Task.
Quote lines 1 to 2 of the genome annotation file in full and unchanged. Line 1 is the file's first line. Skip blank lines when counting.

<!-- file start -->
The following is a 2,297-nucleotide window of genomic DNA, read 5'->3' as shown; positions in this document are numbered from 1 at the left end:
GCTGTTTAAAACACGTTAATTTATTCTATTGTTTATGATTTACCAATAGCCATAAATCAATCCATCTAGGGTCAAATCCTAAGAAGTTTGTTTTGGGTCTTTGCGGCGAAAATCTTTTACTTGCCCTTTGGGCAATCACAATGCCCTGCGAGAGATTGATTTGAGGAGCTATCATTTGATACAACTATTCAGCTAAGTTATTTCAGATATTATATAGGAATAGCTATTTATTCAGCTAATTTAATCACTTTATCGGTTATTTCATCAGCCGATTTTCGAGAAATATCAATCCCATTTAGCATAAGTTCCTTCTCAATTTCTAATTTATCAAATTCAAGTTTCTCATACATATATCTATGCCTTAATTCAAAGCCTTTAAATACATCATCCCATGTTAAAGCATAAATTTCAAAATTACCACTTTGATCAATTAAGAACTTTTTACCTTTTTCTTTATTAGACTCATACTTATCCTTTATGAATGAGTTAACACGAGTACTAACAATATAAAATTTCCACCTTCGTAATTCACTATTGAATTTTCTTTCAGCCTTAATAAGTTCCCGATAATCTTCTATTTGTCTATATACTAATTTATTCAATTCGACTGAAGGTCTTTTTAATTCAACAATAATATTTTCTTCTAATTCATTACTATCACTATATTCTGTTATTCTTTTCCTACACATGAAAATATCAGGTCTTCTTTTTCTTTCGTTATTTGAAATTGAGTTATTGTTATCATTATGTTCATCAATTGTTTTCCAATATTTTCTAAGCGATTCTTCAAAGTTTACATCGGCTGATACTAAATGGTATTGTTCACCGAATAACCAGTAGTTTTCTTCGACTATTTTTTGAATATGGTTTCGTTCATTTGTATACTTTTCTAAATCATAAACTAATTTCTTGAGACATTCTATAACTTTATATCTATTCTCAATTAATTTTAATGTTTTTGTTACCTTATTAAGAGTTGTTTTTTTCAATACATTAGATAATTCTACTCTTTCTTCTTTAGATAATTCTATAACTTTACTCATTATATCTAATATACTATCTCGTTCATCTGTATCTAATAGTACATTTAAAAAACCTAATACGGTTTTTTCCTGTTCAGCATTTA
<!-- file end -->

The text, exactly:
The following is a 2,297-nucleotide window of genomic DNA, read 5'->3' as shown; positions in this document are numbered from 1 at the left end:
GCTGTTTAAAACACGTTAATTTATTCTATTGTTTATGATTTACCAATAGCCATAAATCAATCCATCTAGGGTCAAATCCTAAGAAGTTTGTTTTGGGTCTTTGCGGCGAAAATCTTTTACTTGCCCTTTGGGCAATCACAATGCCCTGCGAGAGATTGATTTGAGGAGCTATCATTTGATACAACTATTCAGCTAAGTTATTTCAGATATTATATAGGAATAGCTATTTATTCAGCTAATTTAATCACTTTATCGGTTATTTCATCAGCCGATTTTCGAGAAATATCAATCCCATTTAGCATAAGTTCCTTCTCAATTTCTAATTTATCAAATTCAAGTTTCTCATACATATATCTATGCCTTAATTCAAAGCCTTTAAATACATCATCCCATGTTAAAGCATAAATTTCAAAATTACCACTTTGATCAATTAAGAACTTTTTACCTTTTTCTTTATTAGACTCATACTTATCCTTTATGAATGAGTTAACACGAGTACTAACAATATAAAATTTCCACCTTCGTAATTCACTATTGAATTTTCTTTCAGCCTTAATAAGTTCCCGATAATCTTCTATTTGTCTATATACTAATTTATTCAATTCGACTGAAGGTCTTTTTAATTCAACAATAATATTTTCTTCTAATTCATTACTATCACTATATTCTGTTATTCTTTTCCTACACATGAAAATATCAGGTCTTCTTTTTCTTTCGTTATTTGAAATTGAGTTATTGTTATCATTATGTTCATCAATTGTTTTCCAATATTTTCTAAGCGATTCTTCAAAGTTTACATCGGCTGATACTAAATGGTATTGTTCACCGAATAACCAGTAGTTTTCTTCGACTATTTTTTGAATATGGTTTCGTTCATTTGTATACTTTTCTAAATCATAAACTAATTTCTTGAGACATTCTATAACTTTATATCTATTCTCAATTAATTTTAATGTTTTTGTTACCTTATTAAGAGTTGTTTTTTTCAATACATTAGATAATTCTACTCTTTCTTCTTTAGATAATTCTATAACTTTACTCATTATATCTAATATACTATCTCGTTCATCTGTATCTAATAGTACATTTAAAAAACCTAATACGGTTTTTTCCTGTTCAGCATTTA